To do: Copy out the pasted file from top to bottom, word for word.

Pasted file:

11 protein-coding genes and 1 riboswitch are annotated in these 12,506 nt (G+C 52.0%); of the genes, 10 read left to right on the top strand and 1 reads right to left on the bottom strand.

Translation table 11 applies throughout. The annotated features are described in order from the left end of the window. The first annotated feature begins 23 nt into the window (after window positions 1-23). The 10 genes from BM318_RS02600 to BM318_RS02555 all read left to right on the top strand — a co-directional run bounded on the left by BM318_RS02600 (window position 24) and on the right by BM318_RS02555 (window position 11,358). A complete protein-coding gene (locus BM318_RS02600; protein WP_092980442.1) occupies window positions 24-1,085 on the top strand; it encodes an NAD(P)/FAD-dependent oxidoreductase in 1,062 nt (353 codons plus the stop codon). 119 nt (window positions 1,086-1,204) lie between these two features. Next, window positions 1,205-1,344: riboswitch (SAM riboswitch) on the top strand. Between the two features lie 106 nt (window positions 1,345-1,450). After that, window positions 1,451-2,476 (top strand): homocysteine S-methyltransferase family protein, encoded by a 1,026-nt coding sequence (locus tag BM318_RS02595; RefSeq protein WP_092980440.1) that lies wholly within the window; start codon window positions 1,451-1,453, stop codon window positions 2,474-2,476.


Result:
11 protein-coding genes and 1 riboswitch are annotated in these 12,506 nt (G+C 52.0%); of the genes, 10 read left to right on the top strand and 1 reads right to left on the bottom strand.

Translation table 11 applies throughout. The annotated features are described in order from the left end of the window. The first annotated feature begins 23 nt into the window (after window positions 1-23). The 10 genes from BM318_RS02600 to BM318_RS02555 all read left to right on the top strand — a co-directional run bounded on the left by BM318_RS02600 (window position 24) and on the right by BM318_RS02555 (window position 11,358). A complete protein-coding gene (locus BM318_RS02600; protein WP_092980442.1) occupies window positions 24-1,085 on the top strand; it encodes an NAD(P)/FAD-dependent oxidoreductase in 1,062 nt (353 codons plus the stop codon). 119 nt (window positions 1,086-1,204) lie between these two features. Next, window positions 1,205-1,344: riboswitch (SAM riboswitch) on the top strand. Between the two features lie 106 nt (window positions 1,345-1,450). After that, window positions 1,451-2,476 (top strand): homocysteine S-methyltransferase family protein, encoded by a 1,026-nt coding sequence (locus tag BM318_RS02595; RefSeq protein WP_092980440.1) that lies wholly within the window; start codon window positions 1,451-1,453, stop codon window positions 2,474-2,476.